Welcome Brasuka, the hopeful and spirited ensemble that offers a healing outlook. Based in Dallas, the sextet’s compelling debut recording, A Vida Com Paixao, captures the joy and beauty of its translated name, A Life With Passion. Inspired by different styles of Brazilian music with spices of reggae, classical, jazz improvisation, folk-styled melodies, Uruguayan candombe, and splashes of rock, the six-member band along with special guests deliver a sublime album with every tune a pure delight of lyricism and percussive rhythms. It is released on trombonist Nick Finzer’s Outside in Music label.
The nine original songs work together as a culturally diverse journey of a group formed ten years ago. It started as an offshoot of a Sergio Mendes tribute where vocalist/keyboardist Rosana Eckert and percussionist Ricardo Bozas performed. “We said we’d each like to be in a band. It would be so much fun, and we could make it into a special group. Four years later we started writing our own songs. Oftentimes, we’d write together. We’d start with a nugget and then explode it.” says Eckert.
Eckert likens the band to a collective. “There is no one leader. There are six leaders and we’re all invested. The biggest challenge has been that we’re all so busy with our other bands and being experienced educators. Finally, we decided to make the time, planning rehearsals weeks in advance. It became a one-day event with meals and recording. We had this Brazilian family experience. We wrote together at these meetings and in smaller group settings after words.” she says.
Brasuka stands as a solid band with a firm undergirding influenced by sharing their love of Brazilian music, from Sergio Mendes to Ivan Lins. The multi-ethnic ensemble features Mexican-American Eckert on vocals and keyboards, Uruguay-born Bozas on percussion and vocals, Cuba-born Denny Robinson on keys and piano, Tom Burchill from South Dakota on acoustic and electric guitars, Dallas-born Brian Warthen on bass and percussion, and Puerto Rico native Jose Aponte on drums and percussion. Guests include co-producer Daniel Pardo on flutes and melodica, Drew Zarembe on flute and tenor sax, and Jeff Robbins on tenor saxophone.
Written by Eckert especially for the band, the opening track of A Vida Com Paixao, “Samba Jiji,” delivers with welcoming percussion and her captivating wordless vocals. “This song best represents the band. It’s based on the Partido Alto rhythm which is a different kind of samba that is modern and funky. It’s danceable, and like many of our songs, has a big sing-along at the end.” she says.
The ebullient “Road to Hermeto” was the first tune the group wrote all together. It was inspired by innovative Brazilian composer Hermeto Pasqual who wrote complex and whimsical melodies. The band created the twists and turns of Hermeto’s style, then charged into exciting eight-note rhythms with the drummers creating harmony and melody. Other tunes are credited as Eckert/Bozas collaborations. “Marakandombe,” sparks as a hybrid of two grooves: Uruguayan candombe and the Brazilian maracatu. There’s an interchange of gentle majesty and march-like military with a nod to rock with Burchill’s scorching guitar solo. On “Deusa Do Meu Carnaval,” dance is central to the theme of the song’s evolution, from a gentle samba performed by a lover to a rousing street carnival party with Pardo conjuring up flute and melodica joy.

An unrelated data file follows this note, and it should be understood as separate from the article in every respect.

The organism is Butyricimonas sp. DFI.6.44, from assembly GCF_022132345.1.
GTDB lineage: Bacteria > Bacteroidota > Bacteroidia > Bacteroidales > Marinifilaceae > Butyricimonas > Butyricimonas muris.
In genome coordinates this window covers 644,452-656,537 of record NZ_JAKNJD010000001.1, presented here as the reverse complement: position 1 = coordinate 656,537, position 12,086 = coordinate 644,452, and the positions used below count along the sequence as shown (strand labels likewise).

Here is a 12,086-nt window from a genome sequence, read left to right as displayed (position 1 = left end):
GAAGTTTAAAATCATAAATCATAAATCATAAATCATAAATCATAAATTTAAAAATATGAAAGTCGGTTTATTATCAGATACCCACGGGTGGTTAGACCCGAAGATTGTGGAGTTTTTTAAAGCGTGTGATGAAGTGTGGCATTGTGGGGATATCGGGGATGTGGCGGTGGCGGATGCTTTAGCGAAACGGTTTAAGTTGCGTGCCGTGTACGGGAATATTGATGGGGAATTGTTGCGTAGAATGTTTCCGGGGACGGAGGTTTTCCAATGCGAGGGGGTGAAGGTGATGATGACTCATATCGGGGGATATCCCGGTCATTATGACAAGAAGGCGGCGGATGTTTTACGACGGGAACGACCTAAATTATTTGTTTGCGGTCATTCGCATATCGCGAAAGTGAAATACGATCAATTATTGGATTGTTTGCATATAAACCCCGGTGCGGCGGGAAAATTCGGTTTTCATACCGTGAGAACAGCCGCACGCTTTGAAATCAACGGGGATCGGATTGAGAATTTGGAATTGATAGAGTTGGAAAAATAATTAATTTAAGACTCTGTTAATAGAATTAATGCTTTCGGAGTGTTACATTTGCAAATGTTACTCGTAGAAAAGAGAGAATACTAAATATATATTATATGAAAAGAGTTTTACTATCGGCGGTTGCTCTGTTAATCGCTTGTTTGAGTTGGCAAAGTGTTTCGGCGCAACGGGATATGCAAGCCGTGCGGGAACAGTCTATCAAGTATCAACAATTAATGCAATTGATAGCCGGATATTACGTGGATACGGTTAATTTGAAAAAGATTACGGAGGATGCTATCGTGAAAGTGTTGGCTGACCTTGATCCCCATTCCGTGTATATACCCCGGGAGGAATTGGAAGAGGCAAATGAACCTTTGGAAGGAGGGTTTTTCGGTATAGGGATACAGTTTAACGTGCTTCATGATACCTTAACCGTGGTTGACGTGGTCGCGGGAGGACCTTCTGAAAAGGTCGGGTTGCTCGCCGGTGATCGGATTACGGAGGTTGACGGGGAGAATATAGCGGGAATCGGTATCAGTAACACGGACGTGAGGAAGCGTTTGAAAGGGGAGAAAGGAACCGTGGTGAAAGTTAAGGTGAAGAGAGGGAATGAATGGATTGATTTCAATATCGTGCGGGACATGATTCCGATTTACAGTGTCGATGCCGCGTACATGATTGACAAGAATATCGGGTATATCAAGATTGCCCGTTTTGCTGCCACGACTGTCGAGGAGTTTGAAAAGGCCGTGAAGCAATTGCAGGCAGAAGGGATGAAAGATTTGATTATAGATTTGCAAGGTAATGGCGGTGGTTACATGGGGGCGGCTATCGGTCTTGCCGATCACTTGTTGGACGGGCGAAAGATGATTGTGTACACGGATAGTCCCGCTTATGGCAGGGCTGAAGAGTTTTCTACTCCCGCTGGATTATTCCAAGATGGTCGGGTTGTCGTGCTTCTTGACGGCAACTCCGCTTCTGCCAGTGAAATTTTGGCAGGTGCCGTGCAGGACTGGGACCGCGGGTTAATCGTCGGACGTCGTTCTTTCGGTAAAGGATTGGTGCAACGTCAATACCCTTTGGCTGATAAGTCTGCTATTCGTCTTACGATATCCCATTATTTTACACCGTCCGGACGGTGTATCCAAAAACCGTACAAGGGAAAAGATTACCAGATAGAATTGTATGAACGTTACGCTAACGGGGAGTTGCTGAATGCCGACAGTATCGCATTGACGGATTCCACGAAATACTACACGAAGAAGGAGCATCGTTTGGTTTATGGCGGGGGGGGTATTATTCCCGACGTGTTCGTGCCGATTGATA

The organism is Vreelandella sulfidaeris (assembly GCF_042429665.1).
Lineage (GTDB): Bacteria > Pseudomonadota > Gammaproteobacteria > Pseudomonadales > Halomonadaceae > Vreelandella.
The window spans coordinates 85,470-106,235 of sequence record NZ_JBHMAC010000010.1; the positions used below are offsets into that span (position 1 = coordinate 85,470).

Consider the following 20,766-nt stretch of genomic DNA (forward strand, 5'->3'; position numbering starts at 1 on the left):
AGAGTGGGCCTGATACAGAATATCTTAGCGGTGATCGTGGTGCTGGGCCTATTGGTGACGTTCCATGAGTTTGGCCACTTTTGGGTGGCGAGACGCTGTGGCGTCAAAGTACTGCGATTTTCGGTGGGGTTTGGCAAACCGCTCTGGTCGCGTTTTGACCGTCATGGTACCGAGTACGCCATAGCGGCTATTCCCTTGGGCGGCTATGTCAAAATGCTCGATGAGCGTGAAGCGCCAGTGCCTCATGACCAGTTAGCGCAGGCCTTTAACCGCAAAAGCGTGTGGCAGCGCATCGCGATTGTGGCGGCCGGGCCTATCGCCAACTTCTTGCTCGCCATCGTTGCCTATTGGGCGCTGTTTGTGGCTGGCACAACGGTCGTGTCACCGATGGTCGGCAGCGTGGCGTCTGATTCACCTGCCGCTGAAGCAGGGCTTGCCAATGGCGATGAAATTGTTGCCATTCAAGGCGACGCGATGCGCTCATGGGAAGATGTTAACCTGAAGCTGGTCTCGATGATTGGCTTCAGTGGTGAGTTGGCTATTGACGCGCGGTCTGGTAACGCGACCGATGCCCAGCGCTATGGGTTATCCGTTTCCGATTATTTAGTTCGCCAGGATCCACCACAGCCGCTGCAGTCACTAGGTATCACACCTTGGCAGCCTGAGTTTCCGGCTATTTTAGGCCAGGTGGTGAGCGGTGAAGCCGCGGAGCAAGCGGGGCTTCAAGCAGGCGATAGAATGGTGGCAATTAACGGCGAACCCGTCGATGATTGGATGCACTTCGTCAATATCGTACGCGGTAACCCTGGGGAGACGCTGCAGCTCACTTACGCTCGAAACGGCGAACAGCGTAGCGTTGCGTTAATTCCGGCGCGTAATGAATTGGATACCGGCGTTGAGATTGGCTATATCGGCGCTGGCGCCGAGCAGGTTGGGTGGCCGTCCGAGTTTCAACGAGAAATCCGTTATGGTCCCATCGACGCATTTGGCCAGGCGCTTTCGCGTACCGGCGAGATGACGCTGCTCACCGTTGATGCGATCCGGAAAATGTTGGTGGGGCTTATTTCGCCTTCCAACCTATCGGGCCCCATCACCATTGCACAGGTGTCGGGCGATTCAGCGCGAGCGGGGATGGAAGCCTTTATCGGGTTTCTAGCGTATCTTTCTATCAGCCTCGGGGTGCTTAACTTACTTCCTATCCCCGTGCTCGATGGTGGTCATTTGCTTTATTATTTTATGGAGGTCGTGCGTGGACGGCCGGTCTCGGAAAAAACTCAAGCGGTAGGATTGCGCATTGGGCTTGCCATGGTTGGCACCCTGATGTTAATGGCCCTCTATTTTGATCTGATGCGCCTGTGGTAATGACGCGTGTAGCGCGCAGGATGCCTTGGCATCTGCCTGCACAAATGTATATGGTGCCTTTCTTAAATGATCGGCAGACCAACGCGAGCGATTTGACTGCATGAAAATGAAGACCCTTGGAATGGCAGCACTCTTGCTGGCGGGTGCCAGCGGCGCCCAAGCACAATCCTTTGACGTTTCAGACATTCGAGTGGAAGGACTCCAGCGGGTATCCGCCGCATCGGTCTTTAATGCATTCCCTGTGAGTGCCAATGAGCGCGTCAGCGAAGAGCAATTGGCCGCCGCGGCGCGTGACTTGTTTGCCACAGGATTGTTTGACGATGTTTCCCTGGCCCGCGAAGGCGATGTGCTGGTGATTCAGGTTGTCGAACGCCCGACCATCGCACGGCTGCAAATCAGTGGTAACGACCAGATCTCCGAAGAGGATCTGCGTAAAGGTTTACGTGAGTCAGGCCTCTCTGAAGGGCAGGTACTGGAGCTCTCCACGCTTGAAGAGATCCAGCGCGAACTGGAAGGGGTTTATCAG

Eckert and Bozas also combine to shape the cheerful “Praia Felix” about the percussionist’s paradisal visit to Felix Beach in Ubatuba in the São Paulo state. “Ricardo wanted to write about it with melody and lyrics. So we tried to interpret that and set up some changes. We wanted people to understand the story, so he sang in Portuguese and I sang in English. We have a reharmonized section to change the groove and then we go to a party so you really get into the beach scene.” Eckert says.
Other songs include Eckert’s original “Reina’s Song” accompanied by Burchill on classical-styled acoustic guitar. It’s the most sobering moment on the album, inspired by Eckert’s aunt grieving the loss of her husband. “That’s a slower bossa nova that I wrote in college for a songwriting class,” she says.
Written and sung by Robinson who was inspired by a fig tree, “La Higuera” goes on a shape-shifter trip. It opens with a candombe groove that develops into a quiet zone with Warthen’s mellowed bass solo. It then erupts into another signature Brasuka sing-along party, this time influenced by the keyboardist’s Cuban heritage. Aponte’s “Confundido” is just that: a confused and chaotic atmosphere that comes to order with a gentle melody.
At the end of A Vida Com Paixao the band delightfully digs into the only cover of the album: “Sgt. Pepper’s Lonely Hearts Club Band,” arguably one of the Beatles’ least renditioned songs. It works perfectly for Brasuka that rhythmically plays with the tune. “We’re trying to create happy music, we want to tell stories and get people to dance. We want to bring people together. That’s what we wanted to do. Bring it to a life passion.” Eckert says.
- AVAILABLE NOW: Brasuka | “A Vida Com Paixão” | Outside In Music - AVAILABLE NOW via Outside In Music Brasuka Delivers a Compelling Debut Recording Rooted in Brazilian Fusion, Taking the Listener on a Culturally Diverse Journey Over the past year and a half, music experienced a dark and dismal outlook of pandemic doom. But in demanding times, musicians keep us grounded. They call up the strong,…
- Brasuka | “A Vida Com Paixão” - Brasuka Delivers a Compelling Debut Recording Rooted in Brazilian Fusion, Taking the Listener on a Culturally Diverse Journey Available Everywhere October 8 via Outside In Music Over the past year and a half, music experienced a dark and dismal outlook of pandemic doom. But in demanding times, musicians keep us grounded. They call up…